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A Sweatshop Is Better Than Nothing

April 25, 2001|DANIEL L. JACOBS | Daniel L. Jacobs, a native of Los Angeles, is a sophomore at Williams College in Williamstown, Mass

Last month, after I wrote my final college tuition check of the year, I still had $1,000 left in the bank. After a good deal of research, I decided my money had the most potential for growth in an international fund that invests heavily in emerging economies.

That night, I called my father, who is neither a practiced nor a successful investor, to inform him of my decision. An international fund puts money in developing global markets like the Philippines, China, Poland and Mexico.

Knowing my father's position on many issues concerning global politics, I should have expected his response: How could I contribute to a fund that surely sustains companies that invest or invested in child labor, sweat shops and other practices that demean humanity? How could I live with myself, knowing that I was helping to maintain and condone practices that are not tolerated in the U.S.?

They are good questions, they are inevitable questions, and they are questions that need to be addressed on a national and global stage, especially now that the market economy has transcended so many boundaries worldwide. I've answered his questions and, despite the recent protests by environmentalists and labor representatives at the Summit of the Americas in Quebec City over global commerce, I'm resolved to invest in corporations and countries that fundamentally reject the Western ideal of universal human rights.

I am not concerned with exploitation of workers, because I know my investments will help make the people of those countries better off than they are.

Living in the United States, many of us grow up with the skewed notion that our values and experiences are the right ones. So many of us believe the world would be a happier, nicer and better place if developing nations could or would just adopt the morals, virtues, values and experiences that America represents.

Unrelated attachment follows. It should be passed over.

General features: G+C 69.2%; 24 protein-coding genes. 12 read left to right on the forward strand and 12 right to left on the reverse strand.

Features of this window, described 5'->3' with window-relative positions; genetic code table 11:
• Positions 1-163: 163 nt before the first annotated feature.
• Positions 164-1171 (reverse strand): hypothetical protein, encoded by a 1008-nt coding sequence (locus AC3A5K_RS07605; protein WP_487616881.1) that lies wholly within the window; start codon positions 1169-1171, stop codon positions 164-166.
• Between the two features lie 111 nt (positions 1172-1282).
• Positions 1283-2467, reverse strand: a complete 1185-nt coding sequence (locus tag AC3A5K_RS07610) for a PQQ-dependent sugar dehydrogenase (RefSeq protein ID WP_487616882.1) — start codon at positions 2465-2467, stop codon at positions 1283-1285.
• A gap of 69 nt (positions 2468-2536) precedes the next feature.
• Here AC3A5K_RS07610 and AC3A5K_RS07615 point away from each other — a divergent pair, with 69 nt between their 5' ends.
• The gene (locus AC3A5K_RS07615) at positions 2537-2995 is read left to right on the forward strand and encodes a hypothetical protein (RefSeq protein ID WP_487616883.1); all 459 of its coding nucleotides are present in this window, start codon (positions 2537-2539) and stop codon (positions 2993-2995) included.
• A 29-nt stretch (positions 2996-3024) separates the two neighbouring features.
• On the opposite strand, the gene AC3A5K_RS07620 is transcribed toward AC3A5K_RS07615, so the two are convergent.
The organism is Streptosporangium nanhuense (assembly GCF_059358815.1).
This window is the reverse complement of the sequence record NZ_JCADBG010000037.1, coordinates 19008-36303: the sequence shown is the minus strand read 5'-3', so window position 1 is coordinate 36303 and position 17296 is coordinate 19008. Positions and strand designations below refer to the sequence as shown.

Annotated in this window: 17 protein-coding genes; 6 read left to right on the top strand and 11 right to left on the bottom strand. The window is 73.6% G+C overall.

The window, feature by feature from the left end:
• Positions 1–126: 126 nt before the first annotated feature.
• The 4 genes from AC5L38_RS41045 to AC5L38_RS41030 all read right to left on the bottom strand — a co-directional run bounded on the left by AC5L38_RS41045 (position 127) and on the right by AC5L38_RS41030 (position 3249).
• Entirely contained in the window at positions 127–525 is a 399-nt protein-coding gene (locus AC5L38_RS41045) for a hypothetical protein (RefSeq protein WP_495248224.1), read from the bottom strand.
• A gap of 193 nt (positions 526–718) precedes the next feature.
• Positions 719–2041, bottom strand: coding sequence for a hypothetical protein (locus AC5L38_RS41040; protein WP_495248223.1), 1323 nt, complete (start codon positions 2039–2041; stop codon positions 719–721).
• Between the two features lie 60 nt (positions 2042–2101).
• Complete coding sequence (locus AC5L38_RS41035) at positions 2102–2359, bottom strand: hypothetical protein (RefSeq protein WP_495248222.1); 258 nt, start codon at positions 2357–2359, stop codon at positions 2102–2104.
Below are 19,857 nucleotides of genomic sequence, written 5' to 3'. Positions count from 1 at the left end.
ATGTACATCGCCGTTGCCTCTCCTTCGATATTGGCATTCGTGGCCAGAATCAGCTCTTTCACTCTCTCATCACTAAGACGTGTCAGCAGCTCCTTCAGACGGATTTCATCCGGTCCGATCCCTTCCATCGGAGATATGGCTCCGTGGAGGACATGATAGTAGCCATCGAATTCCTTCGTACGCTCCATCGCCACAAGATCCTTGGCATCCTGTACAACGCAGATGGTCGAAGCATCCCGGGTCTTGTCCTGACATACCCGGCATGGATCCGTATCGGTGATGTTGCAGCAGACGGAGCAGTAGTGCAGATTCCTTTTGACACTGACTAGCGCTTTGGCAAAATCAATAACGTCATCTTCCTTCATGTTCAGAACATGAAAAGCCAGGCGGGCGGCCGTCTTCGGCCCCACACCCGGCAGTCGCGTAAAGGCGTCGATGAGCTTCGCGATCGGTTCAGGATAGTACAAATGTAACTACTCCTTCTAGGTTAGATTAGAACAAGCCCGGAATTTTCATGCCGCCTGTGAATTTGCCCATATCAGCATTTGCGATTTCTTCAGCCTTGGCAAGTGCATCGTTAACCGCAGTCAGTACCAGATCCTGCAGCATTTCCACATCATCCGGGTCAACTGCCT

Unfortunately, this ideal can't be applied in the rest of the world. Developing countries have their own particular problems, particular religions and particular values, morals and histories. Sometimes, we Americans have to realize that other people see their world through their own eyes and not ours. Sometimes working for a sweatshop, for example, is the best that they can expect. Sometimes 25 cents an hour is a whole lot better than nothing at all.

How do you jump-start an economy whose people lack the facility and sophistication to take advantage of their nation's resources? Encouraging internal trade isn't the answer, because most of these countries have little to trade and not enough capital to circulate through their economies and use to generate more capital.

In order for a developing country to begin exporting goods and get money circulating, it must encourage foreign investment, which sustains new economies by developing new industries that attract a domestic work force.

I'm fully aware that foreign investors put money into developing countries to exploit cheap labor. But they are also generating money that wasn't there before, money that can be used for further development. Investors like myself are giving developing countries a better chance at growth, something they probably couldn't accomplish otherwise.

And still so many of us choose to see injustice in this type of global investment. We investors can still make our choices--and from comfortable seats in which we can leisurely watch the injustices unfold on CNN. We choose to see the 7-year-old girls from India sitting at looms for hours everyday, weaving rugs so that they can bring home $10 a month to help their families. Many of us, though, choose not to see the little girl who is not working and is starving because her family doesn't have the money to feed her.

We choose to see the Mauritanian who works 18-hour days in the fields, only to come home to a blanket, a little food and a small paycheck. We choose not to see the jobless Mauritanians, the ones lying on the streets, without food, who may end up lifeless. We choose to see the people who have taken the first step toward helping themselves. We choose not to see the ones lying dead because they did not have work.

The questions for the investor seem harrowing. Do we invest in corporations that we know are exploiting labor in ways that would never be permitted in the U.S.? Or, do we decide not to invest in these companies, choosing instead to entrust our money to companies with more American ideals?

I choose not to be swayed by the pictures on CNN or by the push for universal labor standards. I choose to put my paltry $1,000 into an international fund that invests in labor-exploiting corporations, because I am not afraid to see the world through the eyes of those my money will benefit and not the eyes of America.

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